The resistance is not a class granted ability, or anything like that.

It is a racial ability, and it seems dependent on form.


blackbloodtroll wrote:
graystone wrote:

I'd agree with Orfamay Quest. It's based on your form, so winged flight and claws don't work when the new form doesn't have them. resistance pretty much just needs a form/body.

Does a orc shaped aasimar lose something that prevents resisting cold? Not by the way I look at it.

Aasimar is not a valid choice for the Alter Self spell.

They are not Humanoids. They are Outsiders with the Native subtype.

Scion of humanity would disagree...

And the way I read it, it's looking at shape not form. It's to prevent kobolds from using their tail in the shape of a Halfling IMO. There is no real way to resolve this issue until they define what they mean by "depend on your original form". It means that there are abilities that don't rely on form but they don't tell you which are which.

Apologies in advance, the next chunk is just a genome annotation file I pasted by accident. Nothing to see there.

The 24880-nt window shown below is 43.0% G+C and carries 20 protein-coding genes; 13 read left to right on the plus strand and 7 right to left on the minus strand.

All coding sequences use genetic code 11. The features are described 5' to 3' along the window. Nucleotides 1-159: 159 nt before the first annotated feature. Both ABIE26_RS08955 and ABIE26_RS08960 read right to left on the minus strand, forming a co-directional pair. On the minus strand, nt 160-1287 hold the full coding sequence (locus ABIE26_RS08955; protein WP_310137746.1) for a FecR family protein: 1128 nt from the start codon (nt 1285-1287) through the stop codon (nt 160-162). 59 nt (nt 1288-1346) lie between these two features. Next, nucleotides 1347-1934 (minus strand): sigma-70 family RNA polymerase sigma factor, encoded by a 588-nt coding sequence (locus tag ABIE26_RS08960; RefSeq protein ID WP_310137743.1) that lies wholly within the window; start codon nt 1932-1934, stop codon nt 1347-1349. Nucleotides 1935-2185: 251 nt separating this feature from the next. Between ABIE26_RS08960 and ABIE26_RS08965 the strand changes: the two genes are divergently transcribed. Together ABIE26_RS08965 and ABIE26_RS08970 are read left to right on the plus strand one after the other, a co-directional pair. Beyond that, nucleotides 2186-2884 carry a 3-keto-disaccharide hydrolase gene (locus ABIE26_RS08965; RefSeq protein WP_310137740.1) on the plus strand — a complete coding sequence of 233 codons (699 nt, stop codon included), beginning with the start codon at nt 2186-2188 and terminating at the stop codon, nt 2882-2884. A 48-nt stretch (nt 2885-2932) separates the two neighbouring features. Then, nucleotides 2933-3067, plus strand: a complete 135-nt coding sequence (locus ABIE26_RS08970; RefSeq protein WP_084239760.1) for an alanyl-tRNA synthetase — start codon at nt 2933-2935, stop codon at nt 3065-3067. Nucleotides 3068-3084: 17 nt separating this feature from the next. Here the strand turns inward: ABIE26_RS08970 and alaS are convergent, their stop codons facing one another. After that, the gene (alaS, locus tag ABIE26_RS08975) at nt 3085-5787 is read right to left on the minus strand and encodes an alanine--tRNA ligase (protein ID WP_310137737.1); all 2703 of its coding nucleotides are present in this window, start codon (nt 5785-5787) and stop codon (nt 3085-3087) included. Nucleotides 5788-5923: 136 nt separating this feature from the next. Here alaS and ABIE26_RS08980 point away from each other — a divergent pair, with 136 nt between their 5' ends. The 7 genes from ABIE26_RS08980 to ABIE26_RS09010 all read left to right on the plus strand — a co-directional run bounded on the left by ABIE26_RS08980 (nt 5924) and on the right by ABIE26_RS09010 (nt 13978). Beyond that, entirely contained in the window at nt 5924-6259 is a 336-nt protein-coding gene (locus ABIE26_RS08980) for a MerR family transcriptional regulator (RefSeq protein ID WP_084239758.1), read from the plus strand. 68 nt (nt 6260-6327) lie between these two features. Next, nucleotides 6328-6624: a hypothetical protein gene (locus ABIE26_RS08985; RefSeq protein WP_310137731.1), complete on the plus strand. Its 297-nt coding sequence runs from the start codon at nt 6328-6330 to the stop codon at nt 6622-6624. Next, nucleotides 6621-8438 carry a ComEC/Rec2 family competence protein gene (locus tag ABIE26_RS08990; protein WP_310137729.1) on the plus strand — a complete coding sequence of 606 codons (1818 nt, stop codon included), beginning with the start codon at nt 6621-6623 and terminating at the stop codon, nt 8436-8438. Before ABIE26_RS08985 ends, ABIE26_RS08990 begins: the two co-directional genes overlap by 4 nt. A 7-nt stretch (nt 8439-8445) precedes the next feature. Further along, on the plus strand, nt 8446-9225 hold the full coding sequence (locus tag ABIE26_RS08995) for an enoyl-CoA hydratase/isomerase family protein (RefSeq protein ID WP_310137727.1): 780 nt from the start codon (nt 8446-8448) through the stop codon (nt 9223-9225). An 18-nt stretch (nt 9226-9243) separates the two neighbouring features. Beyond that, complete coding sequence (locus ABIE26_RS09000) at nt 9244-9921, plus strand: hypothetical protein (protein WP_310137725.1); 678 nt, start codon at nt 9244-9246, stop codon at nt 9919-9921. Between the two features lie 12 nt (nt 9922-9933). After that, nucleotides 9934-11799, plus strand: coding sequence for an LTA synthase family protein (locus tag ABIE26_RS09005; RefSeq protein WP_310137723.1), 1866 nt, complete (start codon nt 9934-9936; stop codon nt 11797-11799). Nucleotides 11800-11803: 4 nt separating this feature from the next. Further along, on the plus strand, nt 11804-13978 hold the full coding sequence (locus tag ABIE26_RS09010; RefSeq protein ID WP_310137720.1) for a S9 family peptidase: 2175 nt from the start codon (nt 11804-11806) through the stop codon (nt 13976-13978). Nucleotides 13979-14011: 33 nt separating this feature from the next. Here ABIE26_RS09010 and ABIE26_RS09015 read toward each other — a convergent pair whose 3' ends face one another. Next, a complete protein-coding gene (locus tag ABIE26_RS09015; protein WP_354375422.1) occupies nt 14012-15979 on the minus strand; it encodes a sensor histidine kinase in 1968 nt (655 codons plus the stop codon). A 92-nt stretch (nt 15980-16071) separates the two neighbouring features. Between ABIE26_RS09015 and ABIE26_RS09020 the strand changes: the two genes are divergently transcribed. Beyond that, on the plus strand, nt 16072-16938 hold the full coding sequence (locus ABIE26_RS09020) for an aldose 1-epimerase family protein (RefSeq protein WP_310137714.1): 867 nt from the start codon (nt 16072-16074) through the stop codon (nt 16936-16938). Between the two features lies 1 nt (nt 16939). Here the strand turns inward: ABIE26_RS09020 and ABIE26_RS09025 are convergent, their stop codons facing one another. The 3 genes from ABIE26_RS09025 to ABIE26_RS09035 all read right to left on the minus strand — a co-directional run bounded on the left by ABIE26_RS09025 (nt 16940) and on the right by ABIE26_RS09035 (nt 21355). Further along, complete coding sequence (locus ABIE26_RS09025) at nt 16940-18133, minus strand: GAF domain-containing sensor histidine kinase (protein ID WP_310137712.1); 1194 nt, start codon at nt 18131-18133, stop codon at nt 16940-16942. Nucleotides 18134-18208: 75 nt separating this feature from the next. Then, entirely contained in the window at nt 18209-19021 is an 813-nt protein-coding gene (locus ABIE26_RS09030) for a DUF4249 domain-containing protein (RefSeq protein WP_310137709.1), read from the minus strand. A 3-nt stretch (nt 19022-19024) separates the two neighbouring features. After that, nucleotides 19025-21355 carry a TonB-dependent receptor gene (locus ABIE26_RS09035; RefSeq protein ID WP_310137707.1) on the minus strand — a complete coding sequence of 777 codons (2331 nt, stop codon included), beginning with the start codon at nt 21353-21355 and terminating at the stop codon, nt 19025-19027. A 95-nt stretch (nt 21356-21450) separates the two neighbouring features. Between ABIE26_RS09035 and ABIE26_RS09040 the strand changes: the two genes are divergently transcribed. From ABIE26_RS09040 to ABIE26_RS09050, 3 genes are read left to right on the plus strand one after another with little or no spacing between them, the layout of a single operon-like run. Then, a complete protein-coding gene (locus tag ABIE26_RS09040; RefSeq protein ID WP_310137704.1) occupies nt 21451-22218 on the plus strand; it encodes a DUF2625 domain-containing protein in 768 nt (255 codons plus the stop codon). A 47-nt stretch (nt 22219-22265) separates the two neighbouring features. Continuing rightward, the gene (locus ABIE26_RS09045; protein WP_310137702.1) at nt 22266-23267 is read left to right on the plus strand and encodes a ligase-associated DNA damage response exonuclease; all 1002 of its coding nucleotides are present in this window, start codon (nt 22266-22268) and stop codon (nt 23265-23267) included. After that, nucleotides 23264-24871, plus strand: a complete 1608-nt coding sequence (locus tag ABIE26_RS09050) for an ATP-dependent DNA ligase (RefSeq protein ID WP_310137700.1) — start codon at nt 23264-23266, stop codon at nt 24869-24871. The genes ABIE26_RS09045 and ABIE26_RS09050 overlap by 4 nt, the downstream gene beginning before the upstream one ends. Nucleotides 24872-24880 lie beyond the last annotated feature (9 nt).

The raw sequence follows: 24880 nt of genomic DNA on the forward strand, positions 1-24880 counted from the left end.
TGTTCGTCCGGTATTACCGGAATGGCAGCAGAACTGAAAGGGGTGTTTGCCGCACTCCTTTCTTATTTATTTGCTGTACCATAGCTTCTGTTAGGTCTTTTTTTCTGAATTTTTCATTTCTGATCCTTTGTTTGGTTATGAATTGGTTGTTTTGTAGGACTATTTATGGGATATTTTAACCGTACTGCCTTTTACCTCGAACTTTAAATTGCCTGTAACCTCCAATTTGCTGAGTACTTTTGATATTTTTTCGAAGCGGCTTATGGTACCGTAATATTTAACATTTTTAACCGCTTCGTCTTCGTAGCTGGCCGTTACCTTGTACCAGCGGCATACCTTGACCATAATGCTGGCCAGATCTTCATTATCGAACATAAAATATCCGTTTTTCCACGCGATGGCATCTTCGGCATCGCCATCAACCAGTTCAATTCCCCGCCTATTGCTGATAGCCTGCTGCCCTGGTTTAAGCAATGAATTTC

Would you take a drows imm to sleep and SR? Or an orcs darkvision? An orc doesn't lose orc subtype and that gives you darkvision NOT shape.

Shadow Lodge

1 person marked this as FAQ candidate.

You actually would take an Orc's darkvision. It's explicitly called out as taken. Dependent on form of an Orc, as in the structure of orc eyes. Drow immunity to sleep or SR, probably. Both are the right ability type to be taken, and nothing indicates that it isn't form dependent.

As for Scion of Humanity, that raises another question. By default, I would assume that alternate racial features wouldn't be an option for the purposes of polymorph spells.